Which LA Clippers Players Could Become Free Agents this Offseason?
The LA Clippers' season has officially come to an end, which means it's now time to start looking toward the offseason and figuring out how this team can improve upon its result in the playoffs.
There are several players on the roster that will become free agents once that period begins later this year, and several played a significant role on this year's squad. Unfortunately, LA won't be able to keep all of them.
That said, there will be a healthy number of players on the market that the Clippers should have interest in. There are some solid guards and bigs that could be used in a reserve role, for example, which are two areas that LA may need to address.
But before we get into the offseason plan, let's review who could be testing the market.
The LA Clippers struck a mid-season deal with the New York Knicks and Washington Wizards to acquire Marcus Morris, a two-way wing who established himself as the team's third fiddle in the playoffs.
He appeared in all 13 of LA's playoff games, averaging 11.8 points, 4.8 rebounds and 1.6 assists while shooting 51% from the field and 48% from three-point range.
He signed a one-year deal worth $15 million last summer, and there's a chance that a rival contender could shell out that kind of money for him based on his postseason performance. Morris' versatility on both ends of the floor will make him a coveted player as well.
The Clippers had to give up a first-round pick, Moe Harkless and Jerome Robinson to bring him to Los Angeles, so it would be surprising if they let him walk this offseason.
Montrezl Harrell's future with the team is uncertain. The 2019-2020 Sixth Man of the Year enjoyed the best season of his career with LA this year, but his performance in the playoffs left a lot to be desired.
His physical limitations and weaknesses on the defensive end were extremely noticeable in LA's series with the Denver Nuggets, as Nikola Jokic made light work of him in the paint. He struggled on offense as well, failing to get almost anything going outside of the pick-and-roll.
There may also be some chemistry concerns to be worried about, as Harrell reportedly got into it with Paul George in Game 2 against Denver. That, along with questionable comments Harrell made about the team in January, could jeopardize his future in Los Angeles.
Ultimately, Harrell's price tag may end up being more than the Clippers are willing to pay — even after he played himself out of some money in the playoffs.
JaMychal Green is a special case here, as he's the only player on the list with a player option for the upcoming season. He could opt-in and earn a little over $5 million with the Clippers next year, or he could opt-out and see what kind of money he could earn from another team.
He's been one of LA's most reliable role players over the last two seasons, combining to average 7.3 points and 6.3 rebounds in roughly 20 minutes per game. Green is also a career 37% shooter from beyond the arc, which makes him one of the more versatile players available at his position.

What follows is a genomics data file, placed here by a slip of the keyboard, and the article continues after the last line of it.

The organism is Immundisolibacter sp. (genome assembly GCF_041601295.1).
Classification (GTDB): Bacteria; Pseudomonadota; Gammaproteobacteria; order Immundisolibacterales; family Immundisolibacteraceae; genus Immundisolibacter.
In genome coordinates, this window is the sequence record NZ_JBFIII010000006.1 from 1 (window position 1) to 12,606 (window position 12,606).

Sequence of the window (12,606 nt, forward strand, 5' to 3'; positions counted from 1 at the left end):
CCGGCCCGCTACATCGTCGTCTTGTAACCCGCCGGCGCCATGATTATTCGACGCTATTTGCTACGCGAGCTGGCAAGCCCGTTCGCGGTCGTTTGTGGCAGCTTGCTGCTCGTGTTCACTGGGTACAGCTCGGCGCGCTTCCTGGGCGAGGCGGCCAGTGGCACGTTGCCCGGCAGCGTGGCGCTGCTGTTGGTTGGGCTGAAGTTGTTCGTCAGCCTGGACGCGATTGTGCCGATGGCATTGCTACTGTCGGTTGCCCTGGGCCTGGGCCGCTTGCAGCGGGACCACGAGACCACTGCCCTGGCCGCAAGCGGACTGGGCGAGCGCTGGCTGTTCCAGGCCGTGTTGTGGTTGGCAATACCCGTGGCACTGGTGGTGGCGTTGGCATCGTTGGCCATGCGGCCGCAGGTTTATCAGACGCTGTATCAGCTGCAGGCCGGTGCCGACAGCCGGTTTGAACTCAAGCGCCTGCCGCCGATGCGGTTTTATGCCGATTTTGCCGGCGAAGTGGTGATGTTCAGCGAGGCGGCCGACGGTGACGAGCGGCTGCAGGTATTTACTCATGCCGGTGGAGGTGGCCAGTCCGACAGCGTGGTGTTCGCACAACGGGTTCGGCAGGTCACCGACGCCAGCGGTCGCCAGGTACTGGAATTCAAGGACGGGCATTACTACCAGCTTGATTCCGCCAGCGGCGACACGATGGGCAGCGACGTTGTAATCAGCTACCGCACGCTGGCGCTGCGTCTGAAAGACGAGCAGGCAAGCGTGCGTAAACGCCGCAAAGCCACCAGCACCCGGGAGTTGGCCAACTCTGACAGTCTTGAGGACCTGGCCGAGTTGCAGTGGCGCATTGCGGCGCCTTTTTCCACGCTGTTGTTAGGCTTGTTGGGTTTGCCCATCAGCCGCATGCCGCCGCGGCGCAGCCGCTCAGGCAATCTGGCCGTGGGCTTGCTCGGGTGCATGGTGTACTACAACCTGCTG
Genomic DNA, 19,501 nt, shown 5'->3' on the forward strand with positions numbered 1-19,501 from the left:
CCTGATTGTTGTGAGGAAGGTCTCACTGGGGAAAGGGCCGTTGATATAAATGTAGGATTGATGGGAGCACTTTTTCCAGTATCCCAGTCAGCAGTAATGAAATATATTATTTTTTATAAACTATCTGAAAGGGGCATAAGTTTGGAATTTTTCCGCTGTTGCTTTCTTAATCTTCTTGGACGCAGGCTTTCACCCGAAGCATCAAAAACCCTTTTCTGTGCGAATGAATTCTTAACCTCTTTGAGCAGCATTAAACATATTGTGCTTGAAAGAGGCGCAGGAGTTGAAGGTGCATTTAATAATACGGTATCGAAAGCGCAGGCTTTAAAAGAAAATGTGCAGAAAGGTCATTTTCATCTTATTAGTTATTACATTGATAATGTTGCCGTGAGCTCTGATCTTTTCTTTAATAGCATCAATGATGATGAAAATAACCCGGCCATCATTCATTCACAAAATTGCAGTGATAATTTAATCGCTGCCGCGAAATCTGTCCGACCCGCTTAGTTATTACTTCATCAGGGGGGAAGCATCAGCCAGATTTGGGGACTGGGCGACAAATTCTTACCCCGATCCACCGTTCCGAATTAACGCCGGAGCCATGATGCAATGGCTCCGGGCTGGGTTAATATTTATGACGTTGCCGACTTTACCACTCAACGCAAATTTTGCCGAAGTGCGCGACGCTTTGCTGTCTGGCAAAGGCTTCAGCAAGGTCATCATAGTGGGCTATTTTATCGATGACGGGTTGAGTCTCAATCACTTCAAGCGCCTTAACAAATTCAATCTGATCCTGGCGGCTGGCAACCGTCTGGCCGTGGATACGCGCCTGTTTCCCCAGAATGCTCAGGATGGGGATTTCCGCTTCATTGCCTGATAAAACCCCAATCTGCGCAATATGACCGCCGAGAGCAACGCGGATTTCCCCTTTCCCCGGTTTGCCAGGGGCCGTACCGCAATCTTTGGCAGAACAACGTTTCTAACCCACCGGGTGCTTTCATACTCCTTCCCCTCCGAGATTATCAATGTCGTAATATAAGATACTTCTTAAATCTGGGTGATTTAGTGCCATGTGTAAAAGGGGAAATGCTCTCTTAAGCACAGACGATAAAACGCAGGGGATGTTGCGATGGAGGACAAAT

The Clippers will be hoping Green opts-in to the second year of his deal. He was one of the few players on the roster that consistently played with energy and urgency during LA's brief playoff run, and he's one of the best rebounders this team has.
If Green signs elsewhere, the Clippers would be hard-pressed to find another player at his position who can match his production and three-point shooting off the bench.
Patrick Patterson was almost an offseason afterthought in 2019, as the team added him over a month after free agency began. Surprisingly, though, he ended up carving out a solid role in LA — especially before Marcus Morris joined the roster.
Patterson appeared in 59 of LA's 72 regular-season contests and 44 of the first 49, posting averages of 4.9 points and 2.6 rebounds while connecting at a 39% clip from three-point range. What was most surprising about his performance was how he always seemed to defend the league's best forwards — namely Anthony Davis and Giannis Antetokounmpo — particularly well.
He was signed to a minimum contract last summer, so it certainly wouldn't cost much to bring him back. He's also close with Paul George, so it might be in LA's best interest to keep him on the roster.
Patterson doesn't move the needle for a team contending for a title, but he fills a role for the Clippers and does what he needs to do. Expect him to return on another minimum deal.
Another mid-season addition, Reggie Jackson was everybody's favorite scapegoat during the Clippers' playoff run.
He was fine as a catch-and-shoot guy, knocking down 53% of his three-point attempts, but tended to fail when he tried to do just about anything else. He struggled as a facilitator, was one of LA's worst defenders, and committed more than a few careless turnovers.
Eventually, Jackson was cut out of the rotation almost entirely, playing spot minutes in the latter half of LA's second-round series with Denver after playing close to 23 minutes per game against the Dallas Mavericks.
Jackson's role on the team — a backup point guard that can step into the starting role when need be — will be one of LA's focuses in the offseason. Even if it's on a minimum deal, it would be shocking if Jackson returned for another season.